In a manufacturing or industrial setting, a calibration technician manages, fixes, and maintains machinery and equipment. Some calibration technician only do in-house work, and some technicians do most of their work at customers’ locations.
An expert in the use of testing and calibrating equipment like oscilloscopes, callipers, pressure gauges, and temperature controls is essential for the work of a calibration specialist. Comprehending electricity and electrical circuits is expected, as is familiarity with worldwide ISO standards. Technicians are needed to write service reports and precisely record the replacement and repair of parts, in addition to setting up test equipment and troubleshooting components.
The responsibilities and duties of a Calibration Technician:
- Calibrate, maintain and repair instruments and equipment following standard operating procedures and other moderately complicated tasks.
- Maintained records of the calibration procedure and provided necessary reports.
- Please ensure everything from the items to the extras they come with is calibrated and approved.
- Oversee the maintenance and adjustments of all measuring and assessing gear, including general purpose.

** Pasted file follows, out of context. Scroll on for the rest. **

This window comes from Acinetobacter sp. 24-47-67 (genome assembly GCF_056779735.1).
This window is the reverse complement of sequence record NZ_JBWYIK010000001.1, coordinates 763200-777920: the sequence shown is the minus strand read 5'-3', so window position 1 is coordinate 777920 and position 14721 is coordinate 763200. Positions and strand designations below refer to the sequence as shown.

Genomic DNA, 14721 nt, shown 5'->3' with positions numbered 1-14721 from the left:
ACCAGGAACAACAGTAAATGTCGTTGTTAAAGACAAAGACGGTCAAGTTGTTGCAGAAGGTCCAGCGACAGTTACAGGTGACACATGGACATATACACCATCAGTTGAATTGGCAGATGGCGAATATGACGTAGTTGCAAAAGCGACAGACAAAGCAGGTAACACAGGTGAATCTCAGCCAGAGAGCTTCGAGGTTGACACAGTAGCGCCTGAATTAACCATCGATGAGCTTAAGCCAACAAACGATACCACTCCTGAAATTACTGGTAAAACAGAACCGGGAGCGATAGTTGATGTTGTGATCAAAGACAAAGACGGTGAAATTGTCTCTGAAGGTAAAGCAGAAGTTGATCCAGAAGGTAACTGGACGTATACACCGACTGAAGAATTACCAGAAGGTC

- Each software and firmware on client computers must be streamlined and updated.
- Perform any necessary calibrations.
- Control the amount of work you have to meet your production goals on time.
- For both internal and external clients, you’ll need to work in tandem with manufacturing and engineering.
- Get ready with all required paperwork for various tasks.
- Keep an eye on everything that needs doing at work, and get it done promptly without sacrificing quality.
- Create any necessary certificates and notifications for the calibration process.
- All tooling equipment must be inspected and calibrated using electronic and pressure equipment to ensure precision.
- Keep track of inventory and ensure that all tooling comes from reputable sources.
- Help out with resolving issues and fixing broken precision equipment across departments.
- Collect all of your calibration data and write it down.
How to Get into the Field of Calibration Technology?
It takes hard work, commitment, and the necessary credentials to get a job in your desired field after deciding on a professional path and learning how to become the person you aim to be.
After deciding on a career path, you’ll want to educate yourself on what it takes to become a Calibration Technician.
If you’re considering a career as a Calibration Technician, taking stock of the training and certifications you’ll need is essential. Consider the job’s requirements, personal preferences, and ideal way of life to determine whether you have a suitable personality for the position.
If you want to achieve your professional goals, you also need to think about how many jobs you’ll need and how long it will take you to get there.